So why is this hype about Orissa showing revolutionary growth trends when most of the data indicate facts contrary to this general perception? The high profile publicity about investments in the steel sector, with the entry of key players like POSCO and Tata Steel, has been crucial in creating this feel-good factor about better investment conditions. And the reasons for the sudden rush of investments in this sector have been attributed to the long-term reserves of high-quality iron ore, surplus and cheap electricity and easy access to major steel-consuming markets and raw-material sources. With 4,013 million tonnes of iron ore reserves, about 17 per cent of India's reserves are in Orissa. The Orissa government has already signed 43 memoranda of understanding (MoUs) for steel plants including six mega size projects since 2002, with a combined capacity of 58.04 million tonnes per annum, at a projected investment of about Rs 23,000 crore, according to the ministry of steel and mines, government of Orissa.

However, a closer assessment will reveal that most of the projects are only in the first phase of implementation and are facing many hurdles. The number of projects that have been approved may require more resources than what the state is endowed with in terms of reserves and infrastructure. Also, there has been increasing levels of dissent from activists and local communities to these projects due to the social and environmental consequences involved. According to a paper on adivasis drawn up by the National Advisory Council (NAC), the number of adivasis displaced by development projects over the last 50 years exceeds 90 lakh, with only 60 per cent of them having benefited from any sort of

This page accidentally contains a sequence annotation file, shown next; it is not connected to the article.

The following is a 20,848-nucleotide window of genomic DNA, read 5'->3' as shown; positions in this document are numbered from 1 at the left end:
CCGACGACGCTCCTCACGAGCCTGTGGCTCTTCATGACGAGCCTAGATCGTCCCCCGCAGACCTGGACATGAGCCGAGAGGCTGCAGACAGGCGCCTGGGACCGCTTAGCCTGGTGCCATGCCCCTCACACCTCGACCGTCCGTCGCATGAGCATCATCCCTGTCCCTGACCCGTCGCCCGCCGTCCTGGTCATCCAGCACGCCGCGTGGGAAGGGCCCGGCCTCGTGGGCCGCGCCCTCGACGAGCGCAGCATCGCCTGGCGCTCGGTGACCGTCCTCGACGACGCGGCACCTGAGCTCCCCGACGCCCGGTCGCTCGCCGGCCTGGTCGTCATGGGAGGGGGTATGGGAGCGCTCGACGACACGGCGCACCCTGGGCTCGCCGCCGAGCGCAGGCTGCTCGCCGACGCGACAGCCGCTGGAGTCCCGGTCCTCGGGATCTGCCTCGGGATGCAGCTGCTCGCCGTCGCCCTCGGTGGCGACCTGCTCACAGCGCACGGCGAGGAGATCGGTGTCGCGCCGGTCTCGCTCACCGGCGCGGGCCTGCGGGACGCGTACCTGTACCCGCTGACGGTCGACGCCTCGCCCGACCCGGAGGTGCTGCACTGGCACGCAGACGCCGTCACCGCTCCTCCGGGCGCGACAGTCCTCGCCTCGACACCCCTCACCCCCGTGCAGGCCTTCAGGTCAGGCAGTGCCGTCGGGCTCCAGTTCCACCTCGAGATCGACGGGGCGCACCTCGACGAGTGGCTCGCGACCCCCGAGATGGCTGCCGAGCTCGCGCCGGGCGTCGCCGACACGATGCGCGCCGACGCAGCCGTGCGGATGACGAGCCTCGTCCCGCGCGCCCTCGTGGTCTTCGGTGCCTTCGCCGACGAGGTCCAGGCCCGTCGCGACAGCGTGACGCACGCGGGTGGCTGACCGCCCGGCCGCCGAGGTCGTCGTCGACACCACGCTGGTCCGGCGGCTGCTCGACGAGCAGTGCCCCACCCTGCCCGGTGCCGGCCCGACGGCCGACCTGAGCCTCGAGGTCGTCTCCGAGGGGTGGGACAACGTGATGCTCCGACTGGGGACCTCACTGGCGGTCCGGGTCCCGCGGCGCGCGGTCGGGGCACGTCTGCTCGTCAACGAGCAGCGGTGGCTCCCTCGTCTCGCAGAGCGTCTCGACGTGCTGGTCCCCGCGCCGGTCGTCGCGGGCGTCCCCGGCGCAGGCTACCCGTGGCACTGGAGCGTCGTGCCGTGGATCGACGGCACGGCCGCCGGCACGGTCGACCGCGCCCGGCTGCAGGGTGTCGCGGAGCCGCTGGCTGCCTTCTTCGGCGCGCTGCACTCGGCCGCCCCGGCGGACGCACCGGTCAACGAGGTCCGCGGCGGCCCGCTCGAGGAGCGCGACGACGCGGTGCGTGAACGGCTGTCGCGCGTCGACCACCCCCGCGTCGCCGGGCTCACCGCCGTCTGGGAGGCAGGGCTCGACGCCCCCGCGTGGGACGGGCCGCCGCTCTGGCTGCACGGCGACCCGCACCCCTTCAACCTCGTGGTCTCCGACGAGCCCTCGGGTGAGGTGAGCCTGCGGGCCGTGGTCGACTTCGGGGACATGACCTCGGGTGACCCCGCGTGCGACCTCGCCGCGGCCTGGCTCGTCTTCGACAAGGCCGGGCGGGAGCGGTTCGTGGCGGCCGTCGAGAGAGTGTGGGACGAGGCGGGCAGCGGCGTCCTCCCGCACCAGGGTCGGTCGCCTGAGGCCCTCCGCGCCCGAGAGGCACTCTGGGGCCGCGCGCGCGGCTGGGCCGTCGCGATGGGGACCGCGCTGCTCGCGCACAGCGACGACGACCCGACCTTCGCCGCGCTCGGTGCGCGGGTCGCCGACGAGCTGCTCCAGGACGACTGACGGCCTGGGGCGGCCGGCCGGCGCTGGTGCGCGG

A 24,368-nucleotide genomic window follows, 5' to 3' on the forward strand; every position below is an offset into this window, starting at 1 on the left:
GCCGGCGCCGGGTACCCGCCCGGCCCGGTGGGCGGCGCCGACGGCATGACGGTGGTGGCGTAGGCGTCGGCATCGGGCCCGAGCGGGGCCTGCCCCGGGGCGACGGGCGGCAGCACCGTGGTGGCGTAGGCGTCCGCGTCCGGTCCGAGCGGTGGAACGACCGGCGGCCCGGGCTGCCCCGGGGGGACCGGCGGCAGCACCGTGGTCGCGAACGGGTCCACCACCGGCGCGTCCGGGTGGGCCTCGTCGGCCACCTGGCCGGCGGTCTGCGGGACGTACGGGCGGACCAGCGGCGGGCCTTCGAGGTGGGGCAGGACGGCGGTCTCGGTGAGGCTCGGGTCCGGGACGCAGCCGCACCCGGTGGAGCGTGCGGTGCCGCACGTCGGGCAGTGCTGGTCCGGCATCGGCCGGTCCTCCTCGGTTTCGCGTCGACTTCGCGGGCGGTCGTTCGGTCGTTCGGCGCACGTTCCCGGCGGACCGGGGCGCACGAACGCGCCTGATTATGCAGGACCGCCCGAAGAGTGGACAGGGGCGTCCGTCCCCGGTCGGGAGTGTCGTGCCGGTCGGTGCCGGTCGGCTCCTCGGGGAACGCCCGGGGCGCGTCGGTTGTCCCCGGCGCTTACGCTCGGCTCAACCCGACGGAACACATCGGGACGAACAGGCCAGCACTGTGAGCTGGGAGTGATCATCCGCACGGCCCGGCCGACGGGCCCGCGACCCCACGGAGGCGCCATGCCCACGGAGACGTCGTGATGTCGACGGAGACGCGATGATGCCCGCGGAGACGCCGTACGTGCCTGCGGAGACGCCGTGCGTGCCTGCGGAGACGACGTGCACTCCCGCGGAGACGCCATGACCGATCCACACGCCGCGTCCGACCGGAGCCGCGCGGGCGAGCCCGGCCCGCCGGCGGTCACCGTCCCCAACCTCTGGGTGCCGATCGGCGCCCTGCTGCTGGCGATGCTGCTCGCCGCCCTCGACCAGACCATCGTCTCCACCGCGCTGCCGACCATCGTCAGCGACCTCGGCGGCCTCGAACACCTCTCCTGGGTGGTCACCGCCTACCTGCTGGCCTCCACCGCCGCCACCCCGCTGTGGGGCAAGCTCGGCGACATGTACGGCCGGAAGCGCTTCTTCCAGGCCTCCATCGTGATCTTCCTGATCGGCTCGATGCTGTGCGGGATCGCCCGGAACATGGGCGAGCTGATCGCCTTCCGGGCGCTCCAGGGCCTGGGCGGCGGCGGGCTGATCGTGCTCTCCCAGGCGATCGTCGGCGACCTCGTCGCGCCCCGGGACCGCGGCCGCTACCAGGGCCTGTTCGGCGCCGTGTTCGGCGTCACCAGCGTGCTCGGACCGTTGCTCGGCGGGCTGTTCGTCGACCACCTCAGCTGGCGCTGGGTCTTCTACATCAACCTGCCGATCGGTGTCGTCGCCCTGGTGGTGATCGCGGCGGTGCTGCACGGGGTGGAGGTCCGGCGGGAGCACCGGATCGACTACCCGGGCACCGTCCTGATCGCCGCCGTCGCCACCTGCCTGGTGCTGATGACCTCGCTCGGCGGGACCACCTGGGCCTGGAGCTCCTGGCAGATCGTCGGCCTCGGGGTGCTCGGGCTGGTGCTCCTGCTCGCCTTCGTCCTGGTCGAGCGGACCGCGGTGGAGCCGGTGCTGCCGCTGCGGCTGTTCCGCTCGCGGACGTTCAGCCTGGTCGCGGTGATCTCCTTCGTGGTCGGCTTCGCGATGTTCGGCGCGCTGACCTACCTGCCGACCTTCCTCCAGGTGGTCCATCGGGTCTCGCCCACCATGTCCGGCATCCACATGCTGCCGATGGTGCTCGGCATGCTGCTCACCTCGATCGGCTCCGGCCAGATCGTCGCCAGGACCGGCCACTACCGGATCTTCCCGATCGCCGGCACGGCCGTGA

rehabilitation. The displacement effects and the social consequences also pose serious threats to the actual execution

of the projects.

A look at the history of Orissa shows a period in the mid-1990s when a similar kind of a bubble was created and the herd mentality had led to numerous announcements by the likes of Tata Steel, Larsen & Toubro and Swaraj Paul's Kalinga Steel which fizzled out at the later stages. The reasons attributed to their failure were the poor infrastructural logistics of the state. If that was the case then, what has made the present scenario any different?


A study of the infrastructure index which takes into account the power index, communications index and transport index shows that Orissa’s aggregate of 75 falls much below the national average which is 107. A review of the ‘investment attractiveness and climate’ of

various states conducted by the 12th Finance Commission in order to undertake an inter-state comparison among 20 states, ranks Orissa in the 11th position in 2001.

The claims of fiscal improvement do not hold much water in the presence of about Rs 76.18 billion public debt as per the revised budget estimates for the year 2004-05, as given by the ministry of finance of the Orissa government.

Under these circumstances, the World Bank decision to choose Orissa as the preferred destination for its funds is understandable. But the reason for this must be the dismal state of the economy and not the false optimism that the World Bank has discovered.


Mohan Guruswamy is Chairman, and Maria Mini Jos is Research Assistant, Centre for Policy Alternatives Society, New Delhi